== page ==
Sunday, September 19, 2004

Here's my favorite passage from the lengthy Washington Post story on CBS's decision to include the Killian memos in the Bush National Guard story. It's from a document expert CBS consulted, one who raised objections early on:

Emily Will said she called the network that Tuesday and repeated her objections as strongly as possible. "If you air the program on Wednesday," she recalled saying, "on Thursday you're going to have hundreds of document examiners raising the same questions."

Oh, really? Gee, I thought Truth was suppressed in this case until The Power Of A Thousand Mighty Right-Wing Bloggers brought it to light. Is Will making the heretical suggestion that even without the existence of the right-wing Net commentariat these documents might have been discredited anyway, by experts, some of whom might even be liberals? Perish the thought!

Meanwhile, there are now AP and New York Times stories about a phone conversation between Bill Burkett, suspected source of the Killian documents, and Max Cleland. It sounds as if no one in the Kerry campaign really wanted to deal with this guy -- he complains in an e-mail of having to go through "seven layers of bureaucratic kids" before he could talk to Cleland and about not hearing back after talking to Cleland -- yet the Bushies are cranking up a dry-ice machine next to a gun and insisting that the gun itself is smoking ("The trail of connections is becoming increasingly clear").

Now, I've enjoyed advancing the theory that Burkett was hawking this story but Karl Rove actually produced the fake memos and faxed them from a Kinko's near Burkett's house -- but I'm not going to stick with this theory if all the evidence continues to point to Burkett.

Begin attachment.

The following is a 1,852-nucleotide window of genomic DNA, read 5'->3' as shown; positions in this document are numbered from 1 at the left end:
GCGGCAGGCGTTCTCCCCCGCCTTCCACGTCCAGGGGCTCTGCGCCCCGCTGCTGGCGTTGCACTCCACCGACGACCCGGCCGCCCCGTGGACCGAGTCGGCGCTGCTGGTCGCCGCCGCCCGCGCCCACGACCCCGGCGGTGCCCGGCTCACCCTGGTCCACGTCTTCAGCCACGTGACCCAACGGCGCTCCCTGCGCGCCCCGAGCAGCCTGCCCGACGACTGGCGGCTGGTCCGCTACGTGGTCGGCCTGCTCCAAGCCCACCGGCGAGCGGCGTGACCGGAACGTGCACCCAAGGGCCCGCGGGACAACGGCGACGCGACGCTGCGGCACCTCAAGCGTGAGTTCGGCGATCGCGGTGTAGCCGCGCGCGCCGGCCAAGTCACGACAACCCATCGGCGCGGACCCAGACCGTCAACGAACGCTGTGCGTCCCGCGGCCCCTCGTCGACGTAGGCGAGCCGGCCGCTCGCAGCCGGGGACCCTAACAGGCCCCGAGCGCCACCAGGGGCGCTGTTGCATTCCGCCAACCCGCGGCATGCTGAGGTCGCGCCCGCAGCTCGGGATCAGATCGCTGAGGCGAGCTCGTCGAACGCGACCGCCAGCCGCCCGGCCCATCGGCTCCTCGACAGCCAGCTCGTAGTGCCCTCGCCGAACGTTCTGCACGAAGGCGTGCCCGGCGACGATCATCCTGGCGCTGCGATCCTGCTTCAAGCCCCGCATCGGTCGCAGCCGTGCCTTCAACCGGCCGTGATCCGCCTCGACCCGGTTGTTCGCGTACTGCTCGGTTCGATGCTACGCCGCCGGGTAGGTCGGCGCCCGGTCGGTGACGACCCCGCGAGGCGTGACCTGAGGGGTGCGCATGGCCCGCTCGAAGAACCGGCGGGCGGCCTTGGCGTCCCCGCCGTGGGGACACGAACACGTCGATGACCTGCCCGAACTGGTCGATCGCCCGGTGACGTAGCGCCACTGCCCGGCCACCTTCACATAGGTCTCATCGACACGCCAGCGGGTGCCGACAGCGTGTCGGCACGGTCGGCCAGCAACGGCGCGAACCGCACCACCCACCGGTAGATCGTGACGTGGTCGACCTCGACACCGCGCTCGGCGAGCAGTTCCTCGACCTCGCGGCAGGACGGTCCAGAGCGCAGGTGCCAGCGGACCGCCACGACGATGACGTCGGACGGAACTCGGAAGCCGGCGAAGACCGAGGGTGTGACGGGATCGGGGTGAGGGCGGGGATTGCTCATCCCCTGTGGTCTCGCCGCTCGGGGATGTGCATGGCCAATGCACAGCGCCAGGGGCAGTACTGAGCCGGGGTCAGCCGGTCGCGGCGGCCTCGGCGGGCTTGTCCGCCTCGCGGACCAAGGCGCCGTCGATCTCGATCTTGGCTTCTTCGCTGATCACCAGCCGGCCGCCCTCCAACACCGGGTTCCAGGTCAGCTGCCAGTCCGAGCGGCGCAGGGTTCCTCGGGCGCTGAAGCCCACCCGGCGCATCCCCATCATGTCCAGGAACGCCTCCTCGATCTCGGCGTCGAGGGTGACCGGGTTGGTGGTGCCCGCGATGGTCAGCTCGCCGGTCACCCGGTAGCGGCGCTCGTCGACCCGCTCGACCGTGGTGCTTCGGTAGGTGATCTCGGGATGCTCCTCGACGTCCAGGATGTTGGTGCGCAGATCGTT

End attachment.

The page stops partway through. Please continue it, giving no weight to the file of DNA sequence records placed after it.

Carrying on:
Look, CBS got fished in -- there's the problem. It's not the Democrats or Kerry or "the liberal media." (What liberal media?) An interesting tidbit in the Post story is that the White House saw the memos before CBS aired the story and no one there questioned their authenticity. Not enough time? That's White House spokesman Dan Bartlett's excuse: "How am I supposed to verify something that came from a dead man in three hours?" Well, Dan, you aren't -- you're supposed to say you don't know for sure and you have your doubts. Unless you know the documents are fake and you want CBS to embarrass itself.

OK, that's another conspiracy theory. The more likely explanation, of course, as others have noted, is that the White House didn't question the authenticity of the memos because what the documents said was accurate.


Meanwhile, a couple of days ago the L.A. Times ID'd "Buckhead," the Free Republic poster who first questioned the Killian National Guard documents, as Harry MacDougald, an Atlanta lawyer who's a member of two right-wing lawyers' groups, the Federalist Society and the Southeastern Legal Federation.

One last time, just for fun, a little utterly irresponsible idle speculation: Do you think Harry MacDougald is any relation to Jim MacDougald of St. Petersburg, Florida, the former president of Ceridian Benefits Services who retired in 2000 and attended this Florida confab with Karl Rove in 2003? (Nah -- probably not, right? And, as noted above, questions would have been raised about these documents in any case -- though it was awfully helpful to the White House to have them raised within hours, no?)

By the way, has collected some of Buckhead's non-pseudonymous writings. Typical right-wing blather, if mustily florid (" of the grand pooh-bahs of the chattering class in Washington is utterly bereft of any moral discernment...")

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